Book | Chapter
Have reports of phenomenology's death been greatly exaggerated?
This concluding chapter is a response to the chapters by Tom Sparrow and Paul J. Ennis. On the one hand, Sparrow argues that phenomenology is too vague to count as a coherent movement. On the other hand, Ennis argues that phenomenology has been surpassed by recent scientific explanations. The conclusions of Sparrow and Ennis are remarkably similar: phenomenology is "over'. In response, Bruce Ellis Benson argues that phenomenology has flourished precisely because of its adaptability, which is why it will flourish in the future. Further, while scientific explanations of phenomena are no doubt helpful, they do not make other explanations superfluous. Benson provides reasons to think that phenomenology will be influential in the twenty-first century and thus reports of its death are premature.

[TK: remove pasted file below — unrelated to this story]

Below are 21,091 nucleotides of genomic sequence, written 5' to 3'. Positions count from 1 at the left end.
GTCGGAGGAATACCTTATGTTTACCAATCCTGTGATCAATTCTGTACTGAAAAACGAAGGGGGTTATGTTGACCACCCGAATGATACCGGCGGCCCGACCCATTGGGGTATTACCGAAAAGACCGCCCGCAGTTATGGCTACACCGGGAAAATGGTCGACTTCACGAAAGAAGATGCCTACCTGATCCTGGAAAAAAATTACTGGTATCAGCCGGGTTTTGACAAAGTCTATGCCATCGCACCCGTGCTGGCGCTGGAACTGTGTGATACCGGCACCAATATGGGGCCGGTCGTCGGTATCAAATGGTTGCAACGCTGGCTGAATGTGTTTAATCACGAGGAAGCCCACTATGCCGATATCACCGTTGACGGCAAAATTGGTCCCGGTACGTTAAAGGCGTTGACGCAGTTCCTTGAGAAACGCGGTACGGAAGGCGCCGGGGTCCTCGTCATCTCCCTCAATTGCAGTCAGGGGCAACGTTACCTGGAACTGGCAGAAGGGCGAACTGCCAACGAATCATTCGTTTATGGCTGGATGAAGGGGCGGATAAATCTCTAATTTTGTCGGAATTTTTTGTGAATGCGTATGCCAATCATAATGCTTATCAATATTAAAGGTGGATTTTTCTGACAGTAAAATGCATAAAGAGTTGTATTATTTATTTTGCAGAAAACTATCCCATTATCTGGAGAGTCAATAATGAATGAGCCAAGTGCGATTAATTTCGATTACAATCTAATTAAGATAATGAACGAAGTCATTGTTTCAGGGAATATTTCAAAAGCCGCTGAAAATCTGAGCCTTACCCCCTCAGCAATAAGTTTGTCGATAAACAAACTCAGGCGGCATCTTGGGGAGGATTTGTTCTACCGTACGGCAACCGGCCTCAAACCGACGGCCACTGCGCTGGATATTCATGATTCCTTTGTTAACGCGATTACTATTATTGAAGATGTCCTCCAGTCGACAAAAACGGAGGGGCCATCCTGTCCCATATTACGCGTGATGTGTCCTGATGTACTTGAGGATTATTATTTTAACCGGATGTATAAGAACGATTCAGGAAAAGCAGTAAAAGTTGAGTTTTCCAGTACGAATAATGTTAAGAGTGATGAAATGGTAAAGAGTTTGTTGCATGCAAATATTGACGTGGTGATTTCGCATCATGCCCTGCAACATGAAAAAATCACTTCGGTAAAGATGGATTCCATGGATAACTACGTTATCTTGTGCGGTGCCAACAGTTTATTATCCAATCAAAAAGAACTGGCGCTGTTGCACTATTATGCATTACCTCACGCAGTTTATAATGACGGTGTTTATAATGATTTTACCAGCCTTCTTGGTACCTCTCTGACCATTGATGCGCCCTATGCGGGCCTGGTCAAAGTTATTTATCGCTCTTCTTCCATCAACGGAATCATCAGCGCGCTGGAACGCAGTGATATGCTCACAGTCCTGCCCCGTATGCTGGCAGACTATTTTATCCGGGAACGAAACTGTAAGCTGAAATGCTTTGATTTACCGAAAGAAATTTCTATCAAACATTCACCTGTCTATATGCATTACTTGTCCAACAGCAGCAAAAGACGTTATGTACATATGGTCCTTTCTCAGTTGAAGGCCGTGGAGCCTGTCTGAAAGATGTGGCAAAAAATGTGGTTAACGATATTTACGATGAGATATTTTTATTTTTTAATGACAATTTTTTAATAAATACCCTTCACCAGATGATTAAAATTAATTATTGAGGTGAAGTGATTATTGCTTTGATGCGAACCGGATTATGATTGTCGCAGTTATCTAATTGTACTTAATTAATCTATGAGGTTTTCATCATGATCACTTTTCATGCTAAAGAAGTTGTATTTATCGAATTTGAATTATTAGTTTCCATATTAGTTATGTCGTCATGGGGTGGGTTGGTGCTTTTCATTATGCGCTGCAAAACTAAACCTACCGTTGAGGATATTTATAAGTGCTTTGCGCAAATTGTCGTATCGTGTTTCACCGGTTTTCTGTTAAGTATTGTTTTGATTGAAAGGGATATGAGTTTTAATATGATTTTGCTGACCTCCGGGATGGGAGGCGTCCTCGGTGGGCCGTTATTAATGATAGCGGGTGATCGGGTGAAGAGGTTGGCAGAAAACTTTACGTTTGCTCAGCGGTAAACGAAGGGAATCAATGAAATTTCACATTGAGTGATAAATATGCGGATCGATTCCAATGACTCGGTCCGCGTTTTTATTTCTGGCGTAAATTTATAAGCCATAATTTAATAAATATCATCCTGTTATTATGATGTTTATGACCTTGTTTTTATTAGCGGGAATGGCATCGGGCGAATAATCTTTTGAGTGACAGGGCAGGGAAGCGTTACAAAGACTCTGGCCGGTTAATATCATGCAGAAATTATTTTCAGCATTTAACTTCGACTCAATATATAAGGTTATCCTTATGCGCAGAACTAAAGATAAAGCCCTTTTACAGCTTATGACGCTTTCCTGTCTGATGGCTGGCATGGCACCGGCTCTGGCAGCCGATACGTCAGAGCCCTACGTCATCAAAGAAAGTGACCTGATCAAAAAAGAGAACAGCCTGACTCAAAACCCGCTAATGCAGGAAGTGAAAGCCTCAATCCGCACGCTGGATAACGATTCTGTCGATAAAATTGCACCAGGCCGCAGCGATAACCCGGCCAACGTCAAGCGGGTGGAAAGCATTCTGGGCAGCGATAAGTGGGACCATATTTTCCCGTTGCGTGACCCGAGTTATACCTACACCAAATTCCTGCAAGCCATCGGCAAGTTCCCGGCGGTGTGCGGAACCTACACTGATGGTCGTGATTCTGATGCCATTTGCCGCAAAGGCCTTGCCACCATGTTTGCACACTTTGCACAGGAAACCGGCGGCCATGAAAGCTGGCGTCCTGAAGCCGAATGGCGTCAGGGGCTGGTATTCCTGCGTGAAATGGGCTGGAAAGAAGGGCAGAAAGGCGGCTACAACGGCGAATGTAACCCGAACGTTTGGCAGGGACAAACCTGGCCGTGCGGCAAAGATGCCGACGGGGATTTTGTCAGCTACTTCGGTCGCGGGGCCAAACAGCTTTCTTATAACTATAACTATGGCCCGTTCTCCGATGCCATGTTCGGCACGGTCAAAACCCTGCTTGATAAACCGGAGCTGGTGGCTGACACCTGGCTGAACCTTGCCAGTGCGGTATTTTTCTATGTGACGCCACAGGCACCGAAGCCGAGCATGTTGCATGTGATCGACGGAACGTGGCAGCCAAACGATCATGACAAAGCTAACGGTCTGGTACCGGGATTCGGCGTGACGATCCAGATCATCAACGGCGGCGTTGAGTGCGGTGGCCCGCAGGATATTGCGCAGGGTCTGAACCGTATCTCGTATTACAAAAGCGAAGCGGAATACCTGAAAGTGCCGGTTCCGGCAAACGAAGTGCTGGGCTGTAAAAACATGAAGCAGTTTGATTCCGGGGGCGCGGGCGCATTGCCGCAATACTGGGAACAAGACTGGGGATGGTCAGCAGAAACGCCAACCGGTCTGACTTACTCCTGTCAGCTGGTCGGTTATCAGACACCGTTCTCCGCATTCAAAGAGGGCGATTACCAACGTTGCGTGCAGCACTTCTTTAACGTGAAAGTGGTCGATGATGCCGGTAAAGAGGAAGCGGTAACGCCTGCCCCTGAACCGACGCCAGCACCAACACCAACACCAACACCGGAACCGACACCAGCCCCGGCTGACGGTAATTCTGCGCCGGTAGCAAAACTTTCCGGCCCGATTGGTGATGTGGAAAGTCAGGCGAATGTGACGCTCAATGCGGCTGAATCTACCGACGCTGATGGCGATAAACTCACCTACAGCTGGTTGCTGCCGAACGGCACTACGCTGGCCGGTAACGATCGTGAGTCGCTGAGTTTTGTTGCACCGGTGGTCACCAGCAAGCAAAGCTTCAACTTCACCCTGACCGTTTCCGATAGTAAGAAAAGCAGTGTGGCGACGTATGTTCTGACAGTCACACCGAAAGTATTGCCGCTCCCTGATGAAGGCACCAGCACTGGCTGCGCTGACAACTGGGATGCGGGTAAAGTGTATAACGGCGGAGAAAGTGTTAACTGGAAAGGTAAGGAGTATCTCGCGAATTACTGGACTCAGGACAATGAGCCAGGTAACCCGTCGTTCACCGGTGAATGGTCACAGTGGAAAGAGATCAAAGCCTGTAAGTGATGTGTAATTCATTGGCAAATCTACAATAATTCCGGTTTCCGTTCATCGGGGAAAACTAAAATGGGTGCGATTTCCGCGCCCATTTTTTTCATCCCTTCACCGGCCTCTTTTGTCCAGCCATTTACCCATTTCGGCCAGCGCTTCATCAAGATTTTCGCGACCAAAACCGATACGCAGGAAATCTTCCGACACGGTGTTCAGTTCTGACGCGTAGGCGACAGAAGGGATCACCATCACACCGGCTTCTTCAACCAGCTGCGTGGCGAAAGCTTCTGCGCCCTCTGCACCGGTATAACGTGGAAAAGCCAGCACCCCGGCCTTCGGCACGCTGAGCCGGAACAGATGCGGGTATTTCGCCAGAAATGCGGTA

Simmons J Aaron, Hackett James Edward (2016) Phenomenology for the twenty-first century. New York, Palgrave Macmillan.
Ellis Benson Bruce (2016) „Have reports of phenomenology's death been greatly exaggerated?“, In: J.A. Simmons & J.E. Hackett (eds.), Phenomenology for the twenty-first century, New York, Palgrave Macmillan, 365–378.